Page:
No religion31 (57.4)23 (42.6)
Locationb

.11a

Salt Lake, Utah, or Davis counties131 (60.1)87 (39.9)

Other counties16 (45.7)19 (54.3)

aChi-square test.

bMissing values: Sex=1; Race=1; Location=1.

cOther includes black or African American, American Indian or Alaska Native, Asian, Native Hawaiian or Pacific Islander, Other.

Table 3. Univariate analysis of practice characteristics associated with human papillomavirus vaccination knowledge (N=254).
Practice characteristicsHuman papillomavirus vaccination knowledgeP value

Lower knowledge (N=148)High knowledge (N=106)

n (%)n (%)
Vaccines for children provider statusa

.06b

Yes94 (55.6)75 (44.4)

No or Do not know44 (60.3)29 (39.7)

Do not provide vaccinesc10 (90.9)1 (9.1)
Specialty

.001d

Pediatrician55 (73.3)20 (26.7)

Family practice physician65 (47.8)71 (52.2)

Nurse practitioner28 (65.1)15 (34.9)
Practice typea

.001d

Private (solo or group)54 (64.3)30 (35.7)

Primary care or Othere48 (49.5)49 (50.5)

Institutional or University settings17 (46.0)20 (54.0)

Hospital or Urgent care clinic27 (84.4)5 (15.6)
Practice size (number of physicians)a

.36d

1-547 (54.0)40 (46.0)

6-1037 (66.1)19 (33.9)

>1060 (57.7)44 (42.3)
Number of patients per daya

.04d

<1552 (72.2)20 (27.8)

15-1936 (52.2)33 (47.8)

20-2928 (50.0)28 (50.0)

≥3030 (60.0)20 (40.0)
Number of patients per weeka

.09d

<2529 (74.4)10 (25.6)

25-4953 (55.8)42 (44.2)

≥5063 (55.3)51 (44.7)
Most common patient paymenta

.31d

Private insurance86 (54.4)72 (45.6)

Medicaid or Children\'s Health Insurance Program35 (64.8)19 (35.2)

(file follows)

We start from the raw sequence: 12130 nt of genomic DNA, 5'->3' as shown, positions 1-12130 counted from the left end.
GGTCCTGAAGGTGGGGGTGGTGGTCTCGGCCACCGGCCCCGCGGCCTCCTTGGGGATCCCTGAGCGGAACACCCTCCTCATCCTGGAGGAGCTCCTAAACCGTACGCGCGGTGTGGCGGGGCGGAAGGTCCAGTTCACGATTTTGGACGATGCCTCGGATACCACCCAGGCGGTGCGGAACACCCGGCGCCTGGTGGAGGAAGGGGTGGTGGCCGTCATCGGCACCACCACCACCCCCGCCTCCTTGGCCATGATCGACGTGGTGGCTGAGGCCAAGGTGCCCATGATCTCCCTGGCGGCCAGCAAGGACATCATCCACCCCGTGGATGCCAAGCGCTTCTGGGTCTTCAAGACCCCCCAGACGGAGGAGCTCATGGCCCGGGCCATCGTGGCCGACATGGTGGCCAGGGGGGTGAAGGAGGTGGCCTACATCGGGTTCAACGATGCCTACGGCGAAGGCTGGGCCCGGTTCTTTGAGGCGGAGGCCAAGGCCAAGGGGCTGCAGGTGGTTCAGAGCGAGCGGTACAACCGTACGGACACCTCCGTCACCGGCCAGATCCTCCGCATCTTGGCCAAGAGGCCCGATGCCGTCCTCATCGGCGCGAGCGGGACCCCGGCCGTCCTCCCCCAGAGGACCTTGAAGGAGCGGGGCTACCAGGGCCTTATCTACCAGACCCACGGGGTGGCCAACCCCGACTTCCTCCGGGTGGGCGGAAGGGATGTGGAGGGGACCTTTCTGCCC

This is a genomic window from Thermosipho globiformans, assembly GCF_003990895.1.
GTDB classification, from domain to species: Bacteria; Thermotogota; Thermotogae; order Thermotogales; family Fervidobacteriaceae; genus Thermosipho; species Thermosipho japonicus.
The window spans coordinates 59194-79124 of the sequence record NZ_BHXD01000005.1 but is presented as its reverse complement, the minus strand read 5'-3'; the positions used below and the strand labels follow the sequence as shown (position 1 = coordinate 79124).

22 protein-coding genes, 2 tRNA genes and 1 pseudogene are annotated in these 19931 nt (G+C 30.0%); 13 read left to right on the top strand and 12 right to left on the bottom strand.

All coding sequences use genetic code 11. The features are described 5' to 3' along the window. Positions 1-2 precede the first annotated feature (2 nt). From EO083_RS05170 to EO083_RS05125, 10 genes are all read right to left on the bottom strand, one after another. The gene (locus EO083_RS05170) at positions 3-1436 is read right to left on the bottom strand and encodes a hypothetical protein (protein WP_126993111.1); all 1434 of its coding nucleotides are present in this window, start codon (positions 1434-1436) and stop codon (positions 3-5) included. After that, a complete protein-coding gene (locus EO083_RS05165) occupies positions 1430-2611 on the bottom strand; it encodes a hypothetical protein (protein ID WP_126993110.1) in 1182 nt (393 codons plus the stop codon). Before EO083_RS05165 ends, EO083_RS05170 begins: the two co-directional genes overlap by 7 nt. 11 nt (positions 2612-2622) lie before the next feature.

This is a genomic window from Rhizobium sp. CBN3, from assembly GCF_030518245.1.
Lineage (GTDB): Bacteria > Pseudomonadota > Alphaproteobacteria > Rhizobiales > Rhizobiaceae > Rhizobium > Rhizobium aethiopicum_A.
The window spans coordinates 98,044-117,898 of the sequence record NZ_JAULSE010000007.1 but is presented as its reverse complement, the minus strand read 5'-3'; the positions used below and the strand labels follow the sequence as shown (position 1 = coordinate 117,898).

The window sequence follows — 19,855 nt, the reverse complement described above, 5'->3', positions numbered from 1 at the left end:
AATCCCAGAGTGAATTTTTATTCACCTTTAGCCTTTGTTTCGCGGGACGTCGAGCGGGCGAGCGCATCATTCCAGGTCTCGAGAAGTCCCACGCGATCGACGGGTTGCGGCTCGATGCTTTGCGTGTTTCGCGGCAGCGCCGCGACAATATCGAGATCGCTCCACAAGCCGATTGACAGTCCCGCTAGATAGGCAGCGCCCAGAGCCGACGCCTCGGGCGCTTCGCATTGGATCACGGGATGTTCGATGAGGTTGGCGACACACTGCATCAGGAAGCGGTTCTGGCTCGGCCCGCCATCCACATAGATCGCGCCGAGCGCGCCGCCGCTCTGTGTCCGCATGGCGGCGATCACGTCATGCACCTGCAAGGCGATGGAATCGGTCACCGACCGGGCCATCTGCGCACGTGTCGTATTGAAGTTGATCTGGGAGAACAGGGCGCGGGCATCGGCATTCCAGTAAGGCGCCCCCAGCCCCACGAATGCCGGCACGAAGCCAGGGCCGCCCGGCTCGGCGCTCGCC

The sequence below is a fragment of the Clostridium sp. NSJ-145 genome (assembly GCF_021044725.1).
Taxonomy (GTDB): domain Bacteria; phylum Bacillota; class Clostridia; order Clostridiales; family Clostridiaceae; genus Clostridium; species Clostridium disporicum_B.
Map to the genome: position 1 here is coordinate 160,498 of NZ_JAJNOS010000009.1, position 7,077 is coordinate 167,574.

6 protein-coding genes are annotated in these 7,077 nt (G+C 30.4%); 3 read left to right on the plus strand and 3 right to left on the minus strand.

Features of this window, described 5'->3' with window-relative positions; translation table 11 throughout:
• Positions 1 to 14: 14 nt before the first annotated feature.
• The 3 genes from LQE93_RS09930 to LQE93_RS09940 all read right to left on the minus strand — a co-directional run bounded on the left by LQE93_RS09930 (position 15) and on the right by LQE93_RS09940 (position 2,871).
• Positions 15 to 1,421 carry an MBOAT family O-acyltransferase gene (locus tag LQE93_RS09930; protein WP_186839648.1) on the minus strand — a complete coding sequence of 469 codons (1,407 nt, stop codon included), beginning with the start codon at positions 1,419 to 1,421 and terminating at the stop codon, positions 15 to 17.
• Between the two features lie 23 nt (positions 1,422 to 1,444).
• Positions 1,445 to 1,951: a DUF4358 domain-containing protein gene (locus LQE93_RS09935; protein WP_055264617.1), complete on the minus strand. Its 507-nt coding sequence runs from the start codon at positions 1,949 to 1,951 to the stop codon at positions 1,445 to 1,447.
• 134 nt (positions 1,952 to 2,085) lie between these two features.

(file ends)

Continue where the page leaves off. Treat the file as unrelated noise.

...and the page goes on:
Uninsured, Self-pay, Other, or Do not know26 (63.4)15 (36.6)
Patient population is Hispanic majority

.59d

Yes15 (53.6)13 (46.4)

No133 (58.9)93 (41.1)

aVaccines for children provider not applicable or missing=1; Practice type not applicable or missing=4; Practice size not applicable or missing=7; Number of patients per day other, not applicable, or missing=7; Number of patients per week other, not applicable, missing=6; Most common patient payment not applicable or missing=1.

bFisher exact test.

cIndividuals who see patients but do not provide vaccinations (eg, oncology).

dChi-square test. Italics indicate P value less than .05.

eIncludes ambulatory care, primary care clinic, health department, federally qualified health center, and other.

Tables 4 and 5 indicate that a lower proportion of providers aged 30 to 39 years (65.6%, 59/90) correctly identified HPV vaccination guidelines than those in other age groups (18-29 years: 80.0%; 20/25, 40-49 years: 85.1%, 57/67; ≥50 years: 75.0%, 54/72; P=.04). More VFC providers (78.7%, 133/169) correctly identified HPV vaccination recommendations compared with other providers (P=.03).

Table 4. Univariate analysis for demographic characteristics associated with human papillomavirus vaccine recommendation knowledge (N=254).
DemographicsHuman papillomavirus vaccine recommendation knowledgeP value

Lower knowledge (N=64)High knowledge (N=190)

n (%)n (%)
Age, in years

.04a

18-295 (20.0)20 (80.0)

30-3931 (34.4)59 (65.6)

40-4910 (14.9)57 (85.1)

≥5018 (25.0)54 (75.0)